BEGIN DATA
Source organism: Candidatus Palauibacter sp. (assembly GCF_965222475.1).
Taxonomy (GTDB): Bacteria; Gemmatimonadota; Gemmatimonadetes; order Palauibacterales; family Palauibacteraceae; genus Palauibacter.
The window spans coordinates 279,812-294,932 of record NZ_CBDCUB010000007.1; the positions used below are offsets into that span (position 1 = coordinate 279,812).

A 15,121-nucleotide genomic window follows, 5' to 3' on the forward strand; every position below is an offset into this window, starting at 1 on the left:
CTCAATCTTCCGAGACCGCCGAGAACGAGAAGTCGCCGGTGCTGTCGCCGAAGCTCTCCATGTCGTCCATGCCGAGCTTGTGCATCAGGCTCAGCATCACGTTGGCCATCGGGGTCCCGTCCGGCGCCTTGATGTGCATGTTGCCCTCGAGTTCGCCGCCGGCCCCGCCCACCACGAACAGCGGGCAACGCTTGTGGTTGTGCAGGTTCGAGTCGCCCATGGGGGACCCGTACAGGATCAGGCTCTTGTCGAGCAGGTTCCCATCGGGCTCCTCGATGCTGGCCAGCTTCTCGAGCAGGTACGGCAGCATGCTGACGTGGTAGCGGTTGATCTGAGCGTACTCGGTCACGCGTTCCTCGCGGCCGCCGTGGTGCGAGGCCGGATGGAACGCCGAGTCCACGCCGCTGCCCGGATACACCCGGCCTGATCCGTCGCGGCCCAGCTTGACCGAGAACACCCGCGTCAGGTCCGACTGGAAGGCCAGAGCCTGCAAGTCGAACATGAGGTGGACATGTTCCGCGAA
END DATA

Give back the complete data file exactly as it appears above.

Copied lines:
Source organism: Candidatus Palauibacter sp. (assembly GCF_965222475.1).
Taxonomy (GTDB): Bacteria; Gemmatimonadota; Gemmatimonadetes; order Palauibacterales; family Palauibacteraceae; genus Palauibacter.
The window spans coordinates 279,812-294,932 of record NZ_CBDCUB010000007.1; the positions used below are offsets into that span (position 1 = coordinate 279,812).

A 15,121-nucleotide genomic window follows, 5' to 3' on the forward strand; every position below is an offset into this window, starting at 1 on the left:
CTCAATCTTCCGAGACCGCCGAGAACGAGAAGTCGCCGGTGCTGTCGCCGAAGCTCTCCATGTCGTCCATGCCGAGCTTGTGCATCAGGCTCAGCATCACGTTGGCCATCGGGGTCCCGTCCGGCGCCTTGATGTGCATGTTGCCCTCGAGTTCGCCGCCGGCCCCGCCCACCACGAACAGCGGGCAACGCTTGTGGTTGTGCAGGTTCGAGTCGCCCATGGGGGACCCGTACAGGATCAGGCTCTTGTCGAGCAGGTTCCCATCGGGCTCCTCGATGCTGGCCAGCTTCTCGAGCAGGTACGGCAGCATGCTGACGTGGTAGCGGTTGATCTGAGCGTACTCGGTCACGCGTTCCTCGCGGCCGCCGTGGTGCGAGGCCGGATGGAACGCCGAGTCCACGCCGCTGCCCGGATACACCCGGCCTGATCCGTCGCGGCCCAGCTTGACCGAGAACACCCGCGTCAGGTCCGACTGGAAGGCCAGAGCCTGCAAGTCGAACATGAGGTGGACATGTTCCGCGAA